Knowledge Management in International Technology Transfer 1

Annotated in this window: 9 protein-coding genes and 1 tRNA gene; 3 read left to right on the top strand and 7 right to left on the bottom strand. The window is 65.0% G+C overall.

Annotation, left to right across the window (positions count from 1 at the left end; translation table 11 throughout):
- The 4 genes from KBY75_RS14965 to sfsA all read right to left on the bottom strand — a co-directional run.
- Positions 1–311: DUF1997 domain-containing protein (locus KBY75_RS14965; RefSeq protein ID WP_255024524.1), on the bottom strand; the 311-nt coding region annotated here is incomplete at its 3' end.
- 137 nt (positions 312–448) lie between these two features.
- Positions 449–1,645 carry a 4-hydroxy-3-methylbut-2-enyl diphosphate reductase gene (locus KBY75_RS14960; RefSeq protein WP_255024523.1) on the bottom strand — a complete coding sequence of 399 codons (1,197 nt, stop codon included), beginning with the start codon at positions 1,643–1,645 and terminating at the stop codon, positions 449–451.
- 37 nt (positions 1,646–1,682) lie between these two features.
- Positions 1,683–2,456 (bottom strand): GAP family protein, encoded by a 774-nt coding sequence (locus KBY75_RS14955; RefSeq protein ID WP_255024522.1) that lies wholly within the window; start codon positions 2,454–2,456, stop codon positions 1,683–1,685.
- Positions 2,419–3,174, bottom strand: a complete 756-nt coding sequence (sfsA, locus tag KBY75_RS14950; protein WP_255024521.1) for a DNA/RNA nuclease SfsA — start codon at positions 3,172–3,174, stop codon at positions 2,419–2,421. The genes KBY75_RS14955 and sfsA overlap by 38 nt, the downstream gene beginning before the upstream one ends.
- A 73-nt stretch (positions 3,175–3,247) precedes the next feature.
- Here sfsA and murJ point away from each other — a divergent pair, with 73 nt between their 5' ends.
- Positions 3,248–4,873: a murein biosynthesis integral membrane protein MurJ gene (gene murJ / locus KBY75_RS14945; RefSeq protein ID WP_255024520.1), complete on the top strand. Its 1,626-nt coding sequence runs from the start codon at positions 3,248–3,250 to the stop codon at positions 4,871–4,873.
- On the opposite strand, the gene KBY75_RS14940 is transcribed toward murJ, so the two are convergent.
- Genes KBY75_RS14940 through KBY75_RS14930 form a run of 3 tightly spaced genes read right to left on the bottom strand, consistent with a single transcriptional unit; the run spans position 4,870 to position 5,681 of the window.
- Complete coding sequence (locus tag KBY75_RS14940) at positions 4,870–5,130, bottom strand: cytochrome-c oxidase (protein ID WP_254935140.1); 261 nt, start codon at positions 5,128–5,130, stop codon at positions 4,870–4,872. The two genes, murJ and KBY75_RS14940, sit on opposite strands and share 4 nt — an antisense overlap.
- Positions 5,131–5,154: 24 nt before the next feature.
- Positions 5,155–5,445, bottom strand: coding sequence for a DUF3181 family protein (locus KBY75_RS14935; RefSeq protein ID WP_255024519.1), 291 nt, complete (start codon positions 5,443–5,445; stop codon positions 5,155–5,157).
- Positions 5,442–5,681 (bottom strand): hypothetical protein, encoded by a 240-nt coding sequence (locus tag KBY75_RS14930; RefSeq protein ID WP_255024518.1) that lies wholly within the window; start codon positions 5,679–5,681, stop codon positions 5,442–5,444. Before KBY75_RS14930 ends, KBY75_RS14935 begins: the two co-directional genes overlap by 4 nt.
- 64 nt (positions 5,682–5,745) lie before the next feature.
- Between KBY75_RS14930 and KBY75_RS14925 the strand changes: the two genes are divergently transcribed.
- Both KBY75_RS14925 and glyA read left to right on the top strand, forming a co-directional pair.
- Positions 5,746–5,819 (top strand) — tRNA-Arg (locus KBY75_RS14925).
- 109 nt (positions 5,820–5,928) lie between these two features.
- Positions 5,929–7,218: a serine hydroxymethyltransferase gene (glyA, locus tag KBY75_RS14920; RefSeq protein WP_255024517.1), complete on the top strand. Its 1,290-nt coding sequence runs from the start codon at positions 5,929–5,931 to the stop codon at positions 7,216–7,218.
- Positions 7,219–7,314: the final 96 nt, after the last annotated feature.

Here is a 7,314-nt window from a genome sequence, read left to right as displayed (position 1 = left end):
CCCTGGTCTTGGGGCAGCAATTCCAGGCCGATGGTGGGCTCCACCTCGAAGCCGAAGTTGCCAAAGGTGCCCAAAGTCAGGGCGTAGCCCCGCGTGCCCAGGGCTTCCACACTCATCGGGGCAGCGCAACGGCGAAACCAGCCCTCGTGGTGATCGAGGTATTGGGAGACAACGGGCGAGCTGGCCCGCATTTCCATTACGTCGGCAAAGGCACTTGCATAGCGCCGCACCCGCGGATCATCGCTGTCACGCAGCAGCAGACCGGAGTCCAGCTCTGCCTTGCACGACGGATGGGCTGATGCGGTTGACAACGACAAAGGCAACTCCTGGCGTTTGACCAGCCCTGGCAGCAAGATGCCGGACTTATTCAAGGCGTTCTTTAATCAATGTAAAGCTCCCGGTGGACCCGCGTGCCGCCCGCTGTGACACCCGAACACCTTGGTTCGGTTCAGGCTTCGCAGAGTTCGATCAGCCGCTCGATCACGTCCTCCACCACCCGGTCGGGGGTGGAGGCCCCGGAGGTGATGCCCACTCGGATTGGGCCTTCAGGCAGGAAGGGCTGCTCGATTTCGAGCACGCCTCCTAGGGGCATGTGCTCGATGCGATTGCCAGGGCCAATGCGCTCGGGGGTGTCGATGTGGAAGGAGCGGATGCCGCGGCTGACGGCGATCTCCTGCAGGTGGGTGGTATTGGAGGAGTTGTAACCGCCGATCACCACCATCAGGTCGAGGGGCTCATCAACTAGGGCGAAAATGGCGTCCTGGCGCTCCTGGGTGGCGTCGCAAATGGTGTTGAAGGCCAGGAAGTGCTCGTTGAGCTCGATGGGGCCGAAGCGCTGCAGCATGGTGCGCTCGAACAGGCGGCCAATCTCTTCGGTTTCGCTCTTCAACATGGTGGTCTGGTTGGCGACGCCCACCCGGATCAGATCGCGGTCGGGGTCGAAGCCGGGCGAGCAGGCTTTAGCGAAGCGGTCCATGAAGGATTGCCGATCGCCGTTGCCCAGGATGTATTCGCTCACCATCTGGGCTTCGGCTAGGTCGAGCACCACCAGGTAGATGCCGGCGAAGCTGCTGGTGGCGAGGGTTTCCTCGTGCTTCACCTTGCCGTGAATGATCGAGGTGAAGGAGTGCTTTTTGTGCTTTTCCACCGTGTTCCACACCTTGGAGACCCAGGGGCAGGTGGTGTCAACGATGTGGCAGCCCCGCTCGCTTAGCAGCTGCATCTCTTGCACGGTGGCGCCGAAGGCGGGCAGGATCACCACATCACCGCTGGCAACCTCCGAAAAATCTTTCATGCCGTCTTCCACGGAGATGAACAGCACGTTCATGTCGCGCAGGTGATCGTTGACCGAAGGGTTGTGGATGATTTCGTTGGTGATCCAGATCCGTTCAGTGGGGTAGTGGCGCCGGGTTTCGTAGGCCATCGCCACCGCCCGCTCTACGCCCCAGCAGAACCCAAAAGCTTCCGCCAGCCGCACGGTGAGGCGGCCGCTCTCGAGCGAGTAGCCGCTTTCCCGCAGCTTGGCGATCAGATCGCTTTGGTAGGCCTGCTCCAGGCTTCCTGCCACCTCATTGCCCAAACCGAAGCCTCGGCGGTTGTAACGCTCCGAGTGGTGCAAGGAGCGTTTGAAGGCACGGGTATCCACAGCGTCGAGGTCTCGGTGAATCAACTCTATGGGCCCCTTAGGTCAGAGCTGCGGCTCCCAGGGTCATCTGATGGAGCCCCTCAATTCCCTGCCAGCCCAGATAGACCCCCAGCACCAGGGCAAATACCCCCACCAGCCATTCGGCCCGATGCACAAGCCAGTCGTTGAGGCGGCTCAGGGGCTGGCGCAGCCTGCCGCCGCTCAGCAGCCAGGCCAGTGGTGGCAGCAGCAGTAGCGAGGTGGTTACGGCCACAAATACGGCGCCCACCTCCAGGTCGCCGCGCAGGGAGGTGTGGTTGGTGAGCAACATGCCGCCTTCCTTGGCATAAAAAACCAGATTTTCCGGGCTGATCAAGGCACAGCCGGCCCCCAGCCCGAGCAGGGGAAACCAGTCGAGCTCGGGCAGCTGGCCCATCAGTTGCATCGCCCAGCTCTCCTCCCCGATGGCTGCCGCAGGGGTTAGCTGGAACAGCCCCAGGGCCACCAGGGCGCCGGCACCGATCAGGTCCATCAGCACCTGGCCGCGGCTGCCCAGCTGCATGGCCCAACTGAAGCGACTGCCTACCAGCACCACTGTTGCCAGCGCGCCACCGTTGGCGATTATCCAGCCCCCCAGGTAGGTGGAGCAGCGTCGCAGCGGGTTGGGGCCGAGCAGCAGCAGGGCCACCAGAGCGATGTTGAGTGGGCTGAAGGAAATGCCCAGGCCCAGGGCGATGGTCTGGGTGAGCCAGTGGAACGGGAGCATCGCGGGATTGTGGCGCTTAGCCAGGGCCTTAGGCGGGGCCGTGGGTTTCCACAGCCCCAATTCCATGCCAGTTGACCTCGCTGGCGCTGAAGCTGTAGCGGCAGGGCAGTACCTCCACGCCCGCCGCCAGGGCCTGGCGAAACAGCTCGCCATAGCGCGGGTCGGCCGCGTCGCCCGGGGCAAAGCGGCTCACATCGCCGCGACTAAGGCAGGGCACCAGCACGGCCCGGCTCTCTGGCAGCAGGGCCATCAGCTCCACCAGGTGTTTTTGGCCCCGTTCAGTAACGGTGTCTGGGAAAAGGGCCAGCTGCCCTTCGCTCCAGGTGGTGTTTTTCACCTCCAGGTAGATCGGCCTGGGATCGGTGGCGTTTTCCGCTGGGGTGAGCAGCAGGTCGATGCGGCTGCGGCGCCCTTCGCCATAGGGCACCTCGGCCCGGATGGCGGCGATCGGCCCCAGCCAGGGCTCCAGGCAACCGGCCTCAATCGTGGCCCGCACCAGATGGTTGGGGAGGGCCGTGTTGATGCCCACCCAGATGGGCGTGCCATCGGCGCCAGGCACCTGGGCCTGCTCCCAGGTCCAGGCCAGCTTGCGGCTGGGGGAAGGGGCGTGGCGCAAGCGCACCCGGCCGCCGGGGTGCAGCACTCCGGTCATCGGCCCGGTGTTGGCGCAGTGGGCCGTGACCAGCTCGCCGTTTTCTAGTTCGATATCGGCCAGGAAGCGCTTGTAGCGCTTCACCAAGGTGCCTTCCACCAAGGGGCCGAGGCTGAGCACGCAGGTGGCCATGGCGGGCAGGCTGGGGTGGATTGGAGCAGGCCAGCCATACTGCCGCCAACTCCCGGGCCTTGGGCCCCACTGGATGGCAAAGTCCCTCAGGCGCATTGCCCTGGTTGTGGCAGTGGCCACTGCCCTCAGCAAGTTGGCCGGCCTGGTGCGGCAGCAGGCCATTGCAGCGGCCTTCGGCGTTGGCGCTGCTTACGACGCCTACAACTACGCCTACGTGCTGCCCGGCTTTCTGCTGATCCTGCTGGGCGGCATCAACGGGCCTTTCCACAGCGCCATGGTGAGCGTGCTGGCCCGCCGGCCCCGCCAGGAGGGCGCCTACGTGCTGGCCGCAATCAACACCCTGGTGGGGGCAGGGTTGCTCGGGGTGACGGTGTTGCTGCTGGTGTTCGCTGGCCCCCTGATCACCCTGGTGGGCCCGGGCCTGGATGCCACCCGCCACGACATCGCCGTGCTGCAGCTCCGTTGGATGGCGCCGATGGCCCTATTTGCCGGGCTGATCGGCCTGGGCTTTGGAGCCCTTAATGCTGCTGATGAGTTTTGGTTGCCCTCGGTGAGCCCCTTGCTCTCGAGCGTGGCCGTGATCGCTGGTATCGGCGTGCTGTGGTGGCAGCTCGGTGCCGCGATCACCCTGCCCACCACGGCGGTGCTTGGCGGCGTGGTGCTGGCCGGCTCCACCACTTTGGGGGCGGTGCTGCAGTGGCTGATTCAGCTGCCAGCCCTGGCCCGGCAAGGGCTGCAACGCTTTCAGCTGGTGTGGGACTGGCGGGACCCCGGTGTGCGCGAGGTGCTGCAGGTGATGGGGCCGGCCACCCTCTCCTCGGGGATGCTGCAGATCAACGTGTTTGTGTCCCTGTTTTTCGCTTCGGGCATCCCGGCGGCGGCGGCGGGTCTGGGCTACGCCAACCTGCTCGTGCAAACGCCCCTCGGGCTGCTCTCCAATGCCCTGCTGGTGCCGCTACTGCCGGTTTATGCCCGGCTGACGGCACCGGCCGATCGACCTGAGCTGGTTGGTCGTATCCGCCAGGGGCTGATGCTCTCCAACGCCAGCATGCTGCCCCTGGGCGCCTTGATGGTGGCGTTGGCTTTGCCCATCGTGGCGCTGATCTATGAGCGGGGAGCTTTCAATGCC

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1 Knowledge Management in International Technology Transfer 1 Nazmun Nahar 1, Zuhair Al-Obaidi 2, Najmul Huda 3 1 Department of Computer Science and Information Systems, University of Jyväskylä, Jyväskylä, Finland 2 Department of International Business, Helsinki School of Economics and Business Administration, Helsinki, Finland 3 Department of Information Processing, Tallinn Technical University, Tallinn, Estonia Abstract-The research empirically explores how knowledge transfer is managed within firms by using modern information technologies (ITs) and the problems which are encountered. The results indicate that the utilization of ITs has allowed companies to store, share and distribute knowledge; facilitated worldwide collaboration; and facilitated rapid international technology transfer. I. INTRODUCTION Businesses are operating in a knowledge-intensive environment. Knowledge is one of the most important organizational assets [17, 18, 34, 36, 42, 44, 48, 49, 51] for operating in such an environment. Unique knowledge can improve organizational performance significantly [34-36] and contribute to competitive advantage. Knowledge management is essential for operating successfully in a knowledge intensive environment. Effective knowledge management can facilitate quick access to current and accurate knowledge that is needed to perform various tasks, can improve decisions, and allow sharing of organizational knowledge throughout the organization [10, 15]. Knowledge management activities and strategies have been categorized in the literature in different ways. Examples include Generation, Codification and Transfer; Create, Identify, Collect, Organize, Share, Adapt and Apply [38]; and Codification and Personalization [20]. In this study, knowledge management refers to the IT supported systematic process that allows an organization to create, capture, share and use both tacit and explicit knowledge to achieve organizational objectives by improving organizational performances. Companies attempting to execute international technology transfer need knowledge from diverse areas such as product technology, process technology, and know-how relating to project management, operation and problem solving. They also need to plan and perform a variety of activities to implement the technology transfer process [2, 33, 34, 36]. In this research the technology transfer process is conceptualized as the integrated and organized set of decisions, arrangements and activities that build on each other, and where each of these sets takes one or more input to create the desired transformation in capabilities to bridge the technological gap between a technology supplier and a recipient [2]. Quite often the results of international technology transfer projects are very unsatisfactory [13, 26, 30, 46, 47, 57]. Managing the achievements of a technology transfer project objectives is a complex endeavor [27, 33, 34, 53, 58] mainly because of the gap in tacit knowledge between the partners and the differences in the environments of the technology receiving country and technology supplying country. Effective knowledge management in international technology transfer (ITT) can improve the technology transfer process efficiency and effectiveness. Furthermore, knowledge management in international technology transfer is quite complex because the technology transfer project is implemented in a developing country /an emerging economy, while the knowledge contributors to this project are located in the industrialized countries. Empirical research indicates that acquisition of technology does not necessarily lead to acquisition of technological knowledge and capability in many ITT projects [31]. Current developments in information technologies can help in reducing some of the difficulties [34-36]. The increased processing power of computers and a variety of advanced software are speeding up the creation of knowledge through the analysis and organization of raw data. Convergence of computing and communication technology is speeding up the dissemination of knowledge [34-36]. In addition, integration of executive information systems [39, 52] with Intranet [19, 21], Extranet [8, 34, 54], groupware [32, 33, 35] and enterprise resource planning 1 Nahar, N., Al-Obaidi, Z. and Huda, N. (2001). Knowledge Management in International Technology Transfer. In D.F. Kocaoglu, T.R. Anderson, D.Z. Milosevic, T.U. Daim, K. Niwa, T.R. Gulledge, C. Kim & H. Tschirky (Eds.) Technology Management in the Knowledge Era. IEEE and PICMET, Oregon, USA, pp IEEE ISBN: & PICMET ISBN: